Superdry revealed a respectable set of full-year figures. Underlying pre-tax profits jumped by 11.5 per cent to £97 million, in line with recent expectations.
Revenue jumped by 16 per cent to £872 million, also meeting forecasts. The full-year ordinary dividend was increased by 11.4 per cent to 31.2p, and a special dividend of 25p was revealed too. The special dividend was a pleasant surprise given the group issued a downbeat update in May.
Superdry is still expanding as franchised locations increased by 24 per cent, and the bulk of those stores were in the EU. Specific websites for Switzerland and the US have been launched, and this should help online sales.
The company issued an optimistic outlook, as it predicts high single digit revenue growth, and it foresees mid to high-teens percentage growth in ecommerce sales. Capital investment will be between £50 and £60 million, and the focus will be on infrastructure and technology. The company anticipates to open 60 franchised stores, and owned store space will increase by between 4 per cent and 5 per cent.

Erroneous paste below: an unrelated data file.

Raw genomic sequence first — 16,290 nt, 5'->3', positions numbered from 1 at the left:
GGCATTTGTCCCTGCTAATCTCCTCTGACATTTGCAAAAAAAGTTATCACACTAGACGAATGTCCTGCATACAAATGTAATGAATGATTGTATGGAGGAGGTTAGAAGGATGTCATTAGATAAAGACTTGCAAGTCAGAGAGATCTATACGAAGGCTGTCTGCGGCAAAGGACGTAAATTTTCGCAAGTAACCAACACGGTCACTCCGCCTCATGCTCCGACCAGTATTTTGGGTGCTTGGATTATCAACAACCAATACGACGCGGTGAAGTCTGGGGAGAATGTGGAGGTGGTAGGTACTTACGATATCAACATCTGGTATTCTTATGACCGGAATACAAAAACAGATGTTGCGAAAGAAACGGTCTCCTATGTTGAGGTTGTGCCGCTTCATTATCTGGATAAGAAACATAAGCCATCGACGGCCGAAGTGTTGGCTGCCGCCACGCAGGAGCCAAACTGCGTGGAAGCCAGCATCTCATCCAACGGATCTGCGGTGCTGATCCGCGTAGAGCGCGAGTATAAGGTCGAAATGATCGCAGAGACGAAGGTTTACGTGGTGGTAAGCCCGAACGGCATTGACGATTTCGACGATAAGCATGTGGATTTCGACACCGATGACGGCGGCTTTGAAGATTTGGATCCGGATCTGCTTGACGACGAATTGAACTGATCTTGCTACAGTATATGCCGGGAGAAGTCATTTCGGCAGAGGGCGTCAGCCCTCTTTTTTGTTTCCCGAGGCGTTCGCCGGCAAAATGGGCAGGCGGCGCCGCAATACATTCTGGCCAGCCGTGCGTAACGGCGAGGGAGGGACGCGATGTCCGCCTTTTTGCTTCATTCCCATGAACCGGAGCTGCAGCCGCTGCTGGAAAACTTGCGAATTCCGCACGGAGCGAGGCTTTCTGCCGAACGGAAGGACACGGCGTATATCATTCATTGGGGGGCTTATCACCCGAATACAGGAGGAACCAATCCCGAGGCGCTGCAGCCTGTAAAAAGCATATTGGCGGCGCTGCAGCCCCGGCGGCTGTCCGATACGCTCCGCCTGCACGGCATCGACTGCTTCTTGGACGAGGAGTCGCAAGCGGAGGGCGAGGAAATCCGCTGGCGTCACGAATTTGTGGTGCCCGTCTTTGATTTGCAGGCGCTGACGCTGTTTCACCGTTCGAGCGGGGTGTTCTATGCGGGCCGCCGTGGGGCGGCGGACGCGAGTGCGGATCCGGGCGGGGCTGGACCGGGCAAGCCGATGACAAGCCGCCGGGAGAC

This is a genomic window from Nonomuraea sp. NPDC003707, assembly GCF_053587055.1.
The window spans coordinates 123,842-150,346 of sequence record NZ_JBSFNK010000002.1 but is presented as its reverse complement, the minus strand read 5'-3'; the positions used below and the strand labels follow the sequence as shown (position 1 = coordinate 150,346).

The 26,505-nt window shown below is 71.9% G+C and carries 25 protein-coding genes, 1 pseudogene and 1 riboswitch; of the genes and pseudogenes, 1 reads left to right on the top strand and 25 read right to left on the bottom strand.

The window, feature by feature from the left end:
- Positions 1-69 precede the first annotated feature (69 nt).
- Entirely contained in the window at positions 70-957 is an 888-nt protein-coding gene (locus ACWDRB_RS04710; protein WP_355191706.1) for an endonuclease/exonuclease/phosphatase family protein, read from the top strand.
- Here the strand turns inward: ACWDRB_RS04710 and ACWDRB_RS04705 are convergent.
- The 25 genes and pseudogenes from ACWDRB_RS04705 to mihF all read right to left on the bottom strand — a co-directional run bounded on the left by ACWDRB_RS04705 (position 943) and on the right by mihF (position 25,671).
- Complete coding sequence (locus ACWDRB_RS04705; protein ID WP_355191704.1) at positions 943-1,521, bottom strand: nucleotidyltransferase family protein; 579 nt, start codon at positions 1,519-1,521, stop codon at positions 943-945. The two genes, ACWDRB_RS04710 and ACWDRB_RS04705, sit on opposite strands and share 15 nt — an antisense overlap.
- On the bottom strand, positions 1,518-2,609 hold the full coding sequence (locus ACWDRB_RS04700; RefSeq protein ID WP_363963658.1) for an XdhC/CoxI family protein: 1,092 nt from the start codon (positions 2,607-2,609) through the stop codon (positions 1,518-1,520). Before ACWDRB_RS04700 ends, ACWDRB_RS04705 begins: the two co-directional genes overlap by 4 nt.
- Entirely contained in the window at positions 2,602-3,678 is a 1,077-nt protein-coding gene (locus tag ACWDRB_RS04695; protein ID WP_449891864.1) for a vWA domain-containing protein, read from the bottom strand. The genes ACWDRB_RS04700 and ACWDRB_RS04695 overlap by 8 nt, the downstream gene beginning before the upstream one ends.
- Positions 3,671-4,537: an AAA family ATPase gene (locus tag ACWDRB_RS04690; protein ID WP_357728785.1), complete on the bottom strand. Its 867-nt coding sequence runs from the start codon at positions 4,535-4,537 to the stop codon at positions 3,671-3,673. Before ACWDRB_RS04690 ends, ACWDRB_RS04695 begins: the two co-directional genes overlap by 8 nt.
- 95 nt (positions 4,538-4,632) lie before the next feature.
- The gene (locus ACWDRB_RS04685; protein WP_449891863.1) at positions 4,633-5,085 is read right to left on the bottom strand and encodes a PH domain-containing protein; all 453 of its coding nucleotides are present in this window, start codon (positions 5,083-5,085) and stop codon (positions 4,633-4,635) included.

The British high street is suffering from higher business rates, increased employment costs and the rise in online sales, and Superdry is no different. The company confirmed that final-quarter same-store-sales slipped by 6 per cent. The firm blamed the Beast from the East for the dip in revenue. Relatively high inflation has squeezed consumers’ spending power, and that is also impacting retailers.
Fortunately, Superdry has successful wholesale and online businesses so it isn’t feeling as much pain as other fashion houses. The wholesale unit saw full-year sales rise by 29.6 per cent, and the online department posted a rise in revenue of 25.8 per cent. Given the changing trends in shopping habits, the company might look to focus attention away from the high street, and concentrate on the wholesale and online operations.
In November, the group announced that gross margin fell by 170 basis points. This is partially because of higher material costs that were not passed on to the consumer, in order to stay competitive. This has been all too common with retailers.
Superdry has a diverse business structure, and it is geographically diverse too. The firm’s global reach will stand it in good stead as having exposure to over 50 countries will reduce revenue risk. The company is making inroads into the US and China. The two largest economies in the world could be a major money spinner for Superdry. Iconic British brands such as Burberry and Mulberry have proven to be popular with international customers, and Superdry could look to emulate their success.
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